Shrinking the social contribution by five percentage points since 1 October is good news for the companies. However, the precarious state of the pension system, which currently absorbs 38% of the government expenditure, is watched carefully by the business community. The entrepreneurs fear other taxes might be raised to counterbalance the decrease of the government revenues.

According to calculations, the already huge deficit of the pension budget will increase by five to seven billion RON per year starting with 2015. Obviously new revenues sources will be necessary. “We would like to see what a whole year with this tax decrease, such as 2015, looks like and more important we would like to see the tax cut is not accompanied, during the same year, by other fiscal decisions that will actually increase the fiscal pressure. We are afraid they will take back next year what they gave us this year”, said Foreign Investors Council President Mihai Bogza.

 

Unstable pension budget

 

The financial problems of the pension budget exploded six years ago. Between 2000 and 2007 the social security budget was relatively balanced or there was even a surplus. After 2008, its deficit (ranging between 68% and 155%) became an important component of the total budgetary deficit. “In 2013, there would have been a general budget surplus in case the social security budget was balanced”, pointed out the Fiscal Council members.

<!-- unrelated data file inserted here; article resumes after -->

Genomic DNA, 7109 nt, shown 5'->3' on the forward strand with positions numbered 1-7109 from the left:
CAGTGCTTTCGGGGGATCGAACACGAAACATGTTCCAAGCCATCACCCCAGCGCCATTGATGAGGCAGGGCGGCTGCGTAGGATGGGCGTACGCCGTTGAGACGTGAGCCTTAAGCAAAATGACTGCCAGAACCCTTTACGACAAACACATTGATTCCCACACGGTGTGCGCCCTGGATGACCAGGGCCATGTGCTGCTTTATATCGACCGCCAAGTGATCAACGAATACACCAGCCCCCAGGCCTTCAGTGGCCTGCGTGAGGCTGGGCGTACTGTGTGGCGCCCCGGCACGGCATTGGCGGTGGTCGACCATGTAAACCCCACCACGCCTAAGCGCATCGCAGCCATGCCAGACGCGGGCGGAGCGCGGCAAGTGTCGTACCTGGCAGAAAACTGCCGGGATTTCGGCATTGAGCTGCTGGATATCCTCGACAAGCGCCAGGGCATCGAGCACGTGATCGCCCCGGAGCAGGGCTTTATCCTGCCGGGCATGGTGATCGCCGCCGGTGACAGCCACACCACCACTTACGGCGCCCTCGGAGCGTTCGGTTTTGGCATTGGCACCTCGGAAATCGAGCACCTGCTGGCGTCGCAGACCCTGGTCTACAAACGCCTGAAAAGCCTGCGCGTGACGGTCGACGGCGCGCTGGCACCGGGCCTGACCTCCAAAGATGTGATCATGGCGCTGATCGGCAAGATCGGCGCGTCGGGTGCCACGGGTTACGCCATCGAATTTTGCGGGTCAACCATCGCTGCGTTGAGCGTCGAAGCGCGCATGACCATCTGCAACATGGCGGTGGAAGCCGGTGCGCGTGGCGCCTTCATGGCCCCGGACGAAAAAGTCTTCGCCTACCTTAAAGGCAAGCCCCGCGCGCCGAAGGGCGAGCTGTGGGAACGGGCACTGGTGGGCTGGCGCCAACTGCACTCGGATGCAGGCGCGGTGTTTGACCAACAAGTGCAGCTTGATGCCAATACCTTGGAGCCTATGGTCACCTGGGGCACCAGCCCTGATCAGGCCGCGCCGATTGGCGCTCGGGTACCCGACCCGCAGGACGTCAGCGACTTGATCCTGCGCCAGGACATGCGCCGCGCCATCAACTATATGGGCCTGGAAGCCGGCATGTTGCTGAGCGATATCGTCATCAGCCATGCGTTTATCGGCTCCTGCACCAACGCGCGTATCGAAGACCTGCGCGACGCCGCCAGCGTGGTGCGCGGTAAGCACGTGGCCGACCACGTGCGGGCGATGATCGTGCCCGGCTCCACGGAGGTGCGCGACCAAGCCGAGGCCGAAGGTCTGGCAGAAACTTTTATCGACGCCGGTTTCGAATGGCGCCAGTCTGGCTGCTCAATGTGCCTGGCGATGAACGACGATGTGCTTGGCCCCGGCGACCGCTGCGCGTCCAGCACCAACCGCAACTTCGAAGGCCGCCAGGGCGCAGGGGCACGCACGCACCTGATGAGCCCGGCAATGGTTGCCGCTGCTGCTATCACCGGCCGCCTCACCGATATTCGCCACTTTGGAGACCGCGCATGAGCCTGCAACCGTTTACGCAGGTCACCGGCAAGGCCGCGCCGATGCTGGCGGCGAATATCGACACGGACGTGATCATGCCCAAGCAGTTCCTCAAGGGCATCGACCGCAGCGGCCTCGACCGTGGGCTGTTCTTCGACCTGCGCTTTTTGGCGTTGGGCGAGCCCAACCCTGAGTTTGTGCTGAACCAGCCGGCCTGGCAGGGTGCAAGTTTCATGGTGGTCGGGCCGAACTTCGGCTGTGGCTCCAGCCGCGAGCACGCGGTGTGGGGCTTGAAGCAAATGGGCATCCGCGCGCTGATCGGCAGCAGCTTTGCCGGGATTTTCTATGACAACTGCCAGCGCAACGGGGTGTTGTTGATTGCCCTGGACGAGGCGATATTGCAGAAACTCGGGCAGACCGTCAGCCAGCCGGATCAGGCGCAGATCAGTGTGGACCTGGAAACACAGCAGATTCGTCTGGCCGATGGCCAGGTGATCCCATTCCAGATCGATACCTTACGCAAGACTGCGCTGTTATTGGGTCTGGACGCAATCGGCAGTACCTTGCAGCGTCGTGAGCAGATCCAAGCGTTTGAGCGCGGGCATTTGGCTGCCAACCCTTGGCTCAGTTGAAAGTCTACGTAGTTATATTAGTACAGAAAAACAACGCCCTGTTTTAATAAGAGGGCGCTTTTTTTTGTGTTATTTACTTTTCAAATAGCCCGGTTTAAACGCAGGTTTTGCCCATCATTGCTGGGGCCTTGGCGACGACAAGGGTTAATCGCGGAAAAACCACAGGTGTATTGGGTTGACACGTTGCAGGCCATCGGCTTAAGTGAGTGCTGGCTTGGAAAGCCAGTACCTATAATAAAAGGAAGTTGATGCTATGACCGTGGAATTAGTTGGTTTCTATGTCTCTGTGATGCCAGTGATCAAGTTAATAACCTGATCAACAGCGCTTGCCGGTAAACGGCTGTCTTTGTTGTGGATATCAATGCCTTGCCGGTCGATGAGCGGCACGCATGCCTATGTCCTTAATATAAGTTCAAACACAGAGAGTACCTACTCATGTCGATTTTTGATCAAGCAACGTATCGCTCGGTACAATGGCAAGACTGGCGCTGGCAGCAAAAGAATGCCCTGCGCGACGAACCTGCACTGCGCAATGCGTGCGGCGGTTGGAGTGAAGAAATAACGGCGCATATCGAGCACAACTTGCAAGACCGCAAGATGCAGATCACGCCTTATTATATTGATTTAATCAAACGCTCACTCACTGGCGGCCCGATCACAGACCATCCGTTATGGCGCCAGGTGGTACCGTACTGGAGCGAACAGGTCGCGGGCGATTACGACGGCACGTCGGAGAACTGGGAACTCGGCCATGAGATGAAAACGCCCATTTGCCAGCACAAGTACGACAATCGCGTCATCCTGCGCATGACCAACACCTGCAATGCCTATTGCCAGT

Last year, the pensions’ budget deficit was 11.7 billion RON. The social contributions’ decrease will stress it even more, especially as the number of taxpayers remained low in the past years. In 2013, 4.33 million employees supported the pensions of 5.24 million retired people. The measures taken through the Pensions Law have bettered the things in the recent years and the deficit was slightly declining. However, according to a Fiscal Council report, paying the pensions keeps on being “a relevant risk for the medium and long term fiscal policy’s sustainability.”

The fragility of the pensions system has several reasons, related to the demographic trend, but also to the way the system was administrated. The disastrous management is the main cause for the current chronic imbalances. And a huge burden is represented by arrears appeared as the social contributions haven’t been paid. It’s notable the biggest bad debtor is the government itself, through the companies that it fully or partially owns.

Not paying the social contributions had become a habit for the state-owned companies, which gathered over 6.1 billion RON in arrears last year, after they benefited from debt relief measures for years in a row. It’s even worse as the public companies’ arrears (payments delayed by more than 30 days) are significantly bigger than private companies’: the arrears of the 1,086 state-owned entities, representing 0.2% of all the companies in Romania, are almost double than the arrears of the 627,545 private enterprises.

“The biggest part of the state companies’ arrears is composed of amounts owed to the general government budget (50% of the total) and especially to the social security system, unlike the private companies’ arrears, which are mostly owed to their suppliers”, points out a Fiscal Council study.